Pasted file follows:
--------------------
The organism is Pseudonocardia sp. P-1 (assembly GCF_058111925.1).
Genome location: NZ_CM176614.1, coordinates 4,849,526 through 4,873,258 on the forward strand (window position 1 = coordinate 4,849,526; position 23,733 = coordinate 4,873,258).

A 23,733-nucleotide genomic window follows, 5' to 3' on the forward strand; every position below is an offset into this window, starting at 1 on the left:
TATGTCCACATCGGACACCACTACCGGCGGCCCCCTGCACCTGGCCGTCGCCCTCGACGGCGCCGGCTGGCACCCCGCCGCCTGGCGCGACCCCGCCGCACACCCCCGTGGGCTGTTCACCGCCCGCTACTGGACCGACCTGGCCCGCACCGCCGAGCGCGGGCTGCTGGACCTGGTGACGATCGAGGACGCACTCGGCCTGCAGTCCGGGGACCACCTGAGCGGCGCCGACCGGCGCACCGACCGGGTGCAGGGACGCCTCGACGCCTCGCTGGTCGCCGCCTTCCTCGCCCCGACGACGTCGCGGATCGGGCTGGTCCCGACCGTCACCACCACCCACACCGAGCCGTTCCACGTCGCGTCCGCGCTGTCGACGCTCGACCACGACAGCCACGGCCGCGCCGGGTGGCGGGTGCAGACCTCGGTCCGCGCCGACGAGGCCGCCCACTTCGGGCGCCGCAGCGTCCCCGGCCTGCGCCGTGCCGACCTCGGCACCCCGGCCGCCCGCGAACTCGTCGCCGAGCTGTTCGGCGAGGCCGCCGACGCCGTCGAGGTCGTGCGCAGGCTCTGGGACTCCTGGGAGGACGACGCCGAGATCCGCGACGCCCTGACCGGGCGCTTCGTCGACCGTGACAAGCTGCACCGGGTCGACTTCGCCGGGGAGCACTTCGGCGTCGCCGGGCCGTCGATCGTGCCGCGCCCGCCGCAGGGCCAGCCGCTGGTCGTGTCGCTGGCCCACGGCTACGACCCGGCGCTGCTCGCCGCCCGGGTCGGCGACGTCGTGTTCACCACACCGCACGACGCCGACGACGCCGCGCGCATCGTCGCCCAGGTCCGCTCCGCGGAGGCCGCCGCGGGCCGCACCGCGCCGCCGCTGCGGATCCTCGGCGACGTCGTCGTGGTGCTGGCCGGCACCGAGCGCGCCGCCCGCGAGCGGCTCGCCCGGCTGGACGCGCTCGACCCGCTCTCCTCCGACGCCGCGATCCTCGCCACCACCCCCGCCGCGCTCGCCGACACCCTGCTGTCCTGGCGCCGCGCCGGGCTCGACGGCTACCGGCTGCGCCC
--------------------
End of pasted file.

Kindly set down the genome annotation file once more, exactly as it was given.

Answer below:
The organism is Pseudonocardia sp. P-1 (assembly GCF_058111925.1).
Genome location: NZ_CM176614.1, coordinates 4,849,526 through 4,873,258 on the forward strand (window position 1 = coordinate 4,849,526; position 23,733 = coordinate 4,873,258).

A 23,733-nucleotide genomic window follows, 5' to 3' on the forward strand; every position below is an offset into this window, starting at 1 on the left:
TATGTCCACATCGGACACCACTACCGGCGGCCCCCTGCACCTGGCCGTCGCCCTCGACGGCGCCGGCTGGCACCCCGCCGCCTGGCGCGACCCCGCCGCACACCCCCGTGGGCTGTTCACCGCCCGCTACTGGACCGACCTGGCCCGCACCGCCGAGCGCGGGCTGCTGGACCTGGTGACGATCGAGGACGCACTCGGCCTGCAGTCCGGGGACCACCTGAGCGGCGCCGACCGGCGCACCGACCGGGTGCAGGGACGCCTCGACGCCTCGCTGGTCGCCGCCTTCCTCGCCCCGACGACGTCGCGGATCGGGCTGGTCCCGACCGTCACCACCACCCACACCGAGCCGTTCCACGTCGCGTCCGCGCTGTCGACGCTCGACCACGACAGCCACGGCCGCGCCGGGTGGCGGGTGCAGACCTCGGTCCGCGCCGACGAGGCCGCCCACTTCGGGCGCCGCAGCGTCCCCGGCCTGCGCCGTGCCGACCTCGGCACCCCGGCCGCCCGCGAACTCGTCGCCGAGCTGTTCGGCGAGGCCGCCGACGCCGTCGAGGTCGTGCGCAGGCTCTGGGACTCCTGGGAGGACGACGCCGAGATCCGCGACGCCCTGACCGGGCGCTTCGTCGACCGTGACAAGCTGCACCGGGTCGACTTCGCCGGGGAGCACTTCGGCGTCGCCGGGCCGTCGATCGTGCCGCGCCCGCCGCAGGGCCAGCCGCTGGTCGTGTCGCTGGCCCACGGCTACGACCCGGCGCTGCTCGCCGCCCGGGTCGGCGACGTCGTGTTCACCACACCGCACGACGCCGACGACGCCGCGCGCATCGTCGCCCAGGTCCGCTCCGCGGAGGCCGCCGCGGGCCGCACCGCGCCGCCGCTGCGGATCCTCGGCGACGTCGTCGTGGTGCTGGCCGGCACCGAGCGCGCCGCCCGCGAGCGGCTCGCCCGGCTGGACGCGCTCGACCCGCTCTCCTCCGACGCCGCGATCCTCGCCACCACCCCCGCCGCGCTCGCCGACACCCTGCTGTCCTGGCGCCGCGCCGGGCTCGACGGCTACCGGCTGCGCCC